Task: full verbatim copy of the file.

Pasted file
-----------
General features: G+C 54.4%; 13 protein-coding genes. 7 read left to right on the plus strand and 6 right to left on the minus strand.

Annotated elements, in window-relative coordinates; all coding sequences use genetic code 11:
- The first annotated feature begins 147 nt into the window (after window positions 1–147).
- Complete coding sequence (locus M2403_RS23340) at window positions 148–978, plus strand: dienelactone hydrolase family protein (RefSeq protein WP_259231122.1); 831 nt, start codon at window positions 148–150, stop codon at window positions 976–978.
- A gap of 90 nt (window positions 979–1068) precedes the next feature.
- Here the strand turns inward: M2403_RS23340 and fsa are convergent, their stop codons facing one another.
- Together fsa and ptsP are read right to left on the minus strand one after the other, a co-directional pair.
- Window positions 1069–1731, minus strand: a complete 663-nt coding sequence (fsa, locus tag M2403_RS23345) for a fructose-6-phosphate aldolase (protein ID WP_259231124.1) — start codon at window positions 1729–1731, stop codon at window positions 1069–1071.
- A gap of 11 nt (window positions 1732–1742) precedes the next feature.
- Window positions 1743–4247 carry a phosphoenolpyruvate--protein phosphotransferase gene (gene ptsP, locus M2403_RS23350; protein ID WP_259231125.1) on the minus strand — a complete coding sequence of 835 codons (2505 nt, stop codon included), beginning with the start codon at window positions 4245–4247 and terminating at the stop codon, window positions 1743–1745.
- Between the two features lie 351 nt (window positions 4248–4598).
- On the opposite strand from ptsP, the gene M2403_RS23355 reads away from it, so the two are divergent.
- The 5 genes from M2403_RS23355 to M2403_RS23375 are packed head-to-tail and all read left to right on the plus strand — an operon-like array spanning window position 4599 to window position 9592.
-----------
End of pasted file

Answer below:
General features: G+C 54.4%; 13 protein-coding genes. 7 read left to right on the plus strand and 6 right to left on the minus strand.

Annotated elements, in window-relative coordinates; all coding sequences use genetic code 11:
- The first annotated feature begins 147 nt into the window (after window positions 1–147).
- Complete coding sequence (locus M2403_RS23340) at window positions 148–978, plus strand: dienelactone hydrolase family protein (RefSeq protein WP_259231122.1); 831 nt, start codon at window positions 148–150, stop codon at window positions 976–978.
- A gap of 90 nt (window positions 979–1068) precedes the next feature.
- Here the strand turns inward: M2403_RS23340 and fsa are convergent, their stop codons facing one another.
- Together fsa and ptsP are read right to left on the minus strand one after the other, a co-directional pair.
- Window positions 1069–1731, minus strand: a complete 663-nt coding sequence (fsa, locus tag M2403_RS23345) for a fructose-6-phosphate aldolase (protein ID WP_259231124.1) — start codon at window positions 1729–1731, stop codon at window positions 1069–1071.
- A gap of 11 nt (window positions 1732–1742) precedes the next feature.
- Window positions 1743–4247 carry a phosphoenolpyruvate--protein phosphotransferase gene (gene ptsP, locus M2403_RS23350; protein ID WP_259231125.1) on the minus strand — a complete coding sequence of 835 codons (2505 nt, stop codon included), beginning with the start codon at window positions 4245–4247 and terminating at the stop codon, window positions 1743–1745.
- Between the two features lie 351 nt (window positions 4248–4598).
- On the opposite strand from ptsP, the gene M2403_RS23355 reads away from it, so the two are divergent.
- The 5 genes from M2403_RS23355 to M2403_RS23375 are packed head-to-tail and all read left to right on the plus strand — an operon-like array spanning window position 4599 to window position 9592.